Christopher Meloni has been a fixture on American television since that television fixture was a box with rabbit ears. He appeared on Law & Order: Special Victims Unit as Elliot Stabler during its first season in 1999, investigated fake murders for 12 full seasons, left, and has now returned, reprising Stabler for Law & Order: Organized Crime, soon returning for its second season. Meloni is back. Meloni hasn’t gone anywhere.

But, as Meloni tells Men’s Health in his September Cover story, scoring that first lead SVU role felt more like a curse than a boon. “When my career started to happen, I could feel it,” he told us. “But I didn’t want to trust it, because I had struggled for so long—or at least it felt like I’d struggled for so long—and I didn’t want it to go away. I don’t know how many people get this opportunity to dream a dream and have it come to fruition. Because everyone does the first part, but to have it come to fruition then starts a whole other journey of Now what? And What is this? And How do you manage?

Meloni knows this feeling—the what-do-I-do-now-after-I’ve-made-it feels—is one of those Good Kind of Problems to Have. But the struggle to get there was the opposite sort of problem. Failing to secure work made Meloni furious with himself. When auditions would go badly, Meloni says he would stand in front of his mirror and berate himself, screaming, “What the fuck are you doing? You get the opportunity to be in the room to take this job, and this is what you do? This is the best? That’s what you did? You sucked!”

That pressure boiled over after Meloni secured the role as Elliot Stabler. After being cast, Meloni says he woke up in the middle of the night trembling. He thought he might be dying. “When something weird and out of the norm happens, I don’t panic,” Meloni says. “I always sit with it and go, All right, let’s experience what’s happening, because getting tenser is not going to help the situation.” The trembling subsided after Meloni realized he was having a bout of anxiety. He says it occurred multiple times over the next few months.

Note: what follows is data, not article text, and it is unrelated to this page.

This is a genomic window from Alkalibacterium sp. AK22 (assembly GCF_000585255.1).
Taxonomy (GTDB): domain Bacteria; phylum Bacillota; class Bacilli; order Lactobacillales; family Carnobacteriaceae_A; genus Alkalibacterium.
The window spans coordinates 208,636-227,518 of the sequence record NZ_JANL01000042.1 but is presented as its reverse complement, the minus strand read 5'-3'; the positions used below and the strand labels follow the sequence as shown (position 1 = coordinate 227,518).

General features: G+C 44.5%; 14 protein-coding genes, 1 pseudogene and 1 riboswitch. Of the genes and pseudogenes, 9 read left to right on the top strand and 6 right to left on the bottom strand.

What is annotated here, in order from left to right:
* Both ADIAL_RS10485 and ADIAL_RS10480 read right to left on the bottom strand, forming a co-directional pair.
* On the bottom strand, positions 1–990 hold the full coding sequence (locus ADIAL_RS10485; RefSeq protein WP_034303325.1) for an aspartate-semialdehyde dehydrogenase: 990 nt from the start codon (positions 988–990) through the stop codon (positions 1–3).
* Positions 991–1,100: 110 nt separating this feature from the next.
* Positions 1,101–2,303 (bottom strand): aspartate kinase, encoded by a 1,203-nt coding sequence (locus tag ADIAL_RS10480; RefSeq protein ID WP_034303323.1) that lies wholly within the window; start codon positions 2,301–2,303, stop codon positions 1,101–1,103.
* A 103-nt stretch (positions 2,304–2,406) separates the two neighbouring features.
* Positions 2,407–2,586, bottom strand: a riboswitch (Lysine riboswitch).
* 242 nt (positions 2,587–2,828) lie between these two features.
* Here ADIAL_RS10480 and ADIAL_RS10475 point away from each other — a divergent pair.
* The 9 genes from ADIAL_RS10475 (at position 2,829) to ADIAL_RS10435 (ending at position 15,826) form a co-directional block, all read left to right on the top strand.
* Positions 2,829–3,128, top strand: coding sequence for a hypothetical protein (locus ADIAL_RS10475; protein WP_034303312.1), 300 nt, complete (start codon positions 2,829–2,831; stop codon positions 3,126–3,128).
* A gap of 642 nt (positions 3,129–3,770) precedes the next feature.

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It’s not something Meloni wants to dwell on. “Is this ‘Chris Meloni’s unstable’?” Meloni asks us about the direction of his Men’s Health article. “Is this the fucking theme we’re going with? Because I’m not going to stand for it.”

So we’ll end instead with this: What does Chris Meloni think of his Men’s Health cover? “The aspect of age comes into play as far as the cover of [this magazine] and how I feel about it,” he says. “A friend of mine said, ‘Did you ever think in a million years you’d be on the cover of Men’s Health?’ I said, ‘Certainly not at age 60.’” And yet here he is—looking fantastic and feeling great. Yeah, that’s the fucking theme we’re going with.

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